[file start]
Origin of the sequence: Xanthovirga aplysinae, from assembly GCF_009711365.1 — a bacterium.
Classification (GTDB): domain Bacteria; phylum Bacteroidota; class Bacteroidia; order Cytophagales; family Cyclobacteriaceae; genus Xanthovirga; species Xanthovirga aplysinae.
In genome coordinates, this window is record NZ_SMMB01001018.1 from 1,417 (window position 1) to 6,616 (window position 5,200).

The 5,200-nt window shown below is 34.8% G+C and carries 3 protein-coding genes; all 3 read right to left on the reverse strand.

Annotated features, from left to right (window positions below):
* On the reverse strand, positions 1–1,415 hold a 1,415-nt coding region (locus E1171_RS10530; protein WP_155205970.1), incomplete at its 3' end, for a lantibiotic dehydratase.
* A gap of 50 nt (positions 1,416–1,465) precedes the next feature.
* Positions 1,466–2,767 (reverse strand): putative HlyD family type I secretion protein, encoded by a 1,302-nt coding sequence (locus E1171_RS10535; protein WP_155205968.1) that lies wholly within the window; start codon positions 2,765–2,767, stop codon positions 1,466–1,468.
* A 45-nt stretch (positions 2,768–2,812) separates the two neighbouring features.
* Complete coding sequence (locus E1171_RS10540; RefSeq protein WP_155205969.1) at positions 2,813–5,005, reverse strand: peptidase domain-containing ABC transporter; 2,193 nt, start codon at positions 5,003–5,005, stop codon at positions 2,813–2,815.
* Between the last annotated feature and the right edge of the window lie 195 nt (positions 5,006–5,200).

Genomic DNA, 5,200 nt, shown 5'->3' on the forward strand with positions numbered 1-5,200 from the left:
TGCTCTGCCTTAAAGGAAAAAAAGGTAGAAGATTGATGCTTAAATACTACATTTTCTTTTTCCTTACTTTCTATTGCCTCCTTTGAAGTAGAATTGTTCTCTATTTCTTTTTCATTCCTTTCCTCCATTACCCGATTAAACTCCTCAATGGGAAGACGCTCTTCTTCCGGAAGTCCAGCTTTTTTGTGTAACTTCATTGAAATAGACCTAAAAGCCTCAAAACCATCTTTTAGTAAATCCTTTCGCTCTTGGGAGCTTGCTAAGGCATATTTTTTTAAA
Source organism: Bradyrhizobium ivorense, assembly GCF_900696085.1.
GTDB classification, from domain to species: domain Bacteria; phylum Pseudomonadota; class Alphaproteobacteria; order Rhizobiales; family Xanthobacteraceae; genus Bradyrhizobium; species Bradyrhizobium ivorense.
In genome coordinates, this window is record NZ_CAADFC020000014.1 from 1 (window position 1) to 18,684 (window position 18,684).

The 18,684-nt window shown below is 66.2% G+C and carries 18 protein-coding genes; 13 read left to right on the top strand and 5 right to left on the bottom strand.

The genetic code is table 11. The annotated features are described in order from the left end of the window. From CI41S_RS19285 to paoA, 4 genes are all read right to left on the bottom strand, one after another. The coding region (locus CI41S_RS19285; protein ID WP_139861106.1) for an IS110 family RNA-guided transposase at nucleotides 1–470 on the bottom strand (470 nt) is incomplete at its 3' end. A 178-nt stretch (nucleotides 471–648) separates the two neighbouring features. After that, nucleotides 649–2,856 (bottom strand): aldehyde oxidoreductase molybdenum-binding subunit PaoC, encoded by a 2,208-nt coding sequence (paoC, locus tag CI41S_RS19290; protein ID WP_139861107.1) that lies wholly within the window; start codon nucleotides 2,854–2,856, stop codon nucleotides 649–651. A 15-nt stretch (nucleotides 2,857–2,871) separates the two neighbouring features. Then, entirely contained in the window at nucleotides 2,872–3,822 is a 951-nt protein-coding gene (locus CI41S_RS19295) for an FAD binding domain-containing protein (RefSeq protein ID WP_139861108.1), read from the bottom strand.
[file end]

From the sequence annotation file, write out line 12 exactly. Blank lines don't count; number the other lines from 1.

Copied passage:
Genomic DNA, 5,200 nt, shown 5'->3' on the forward strand with positions numbered 1-5,200 from the left: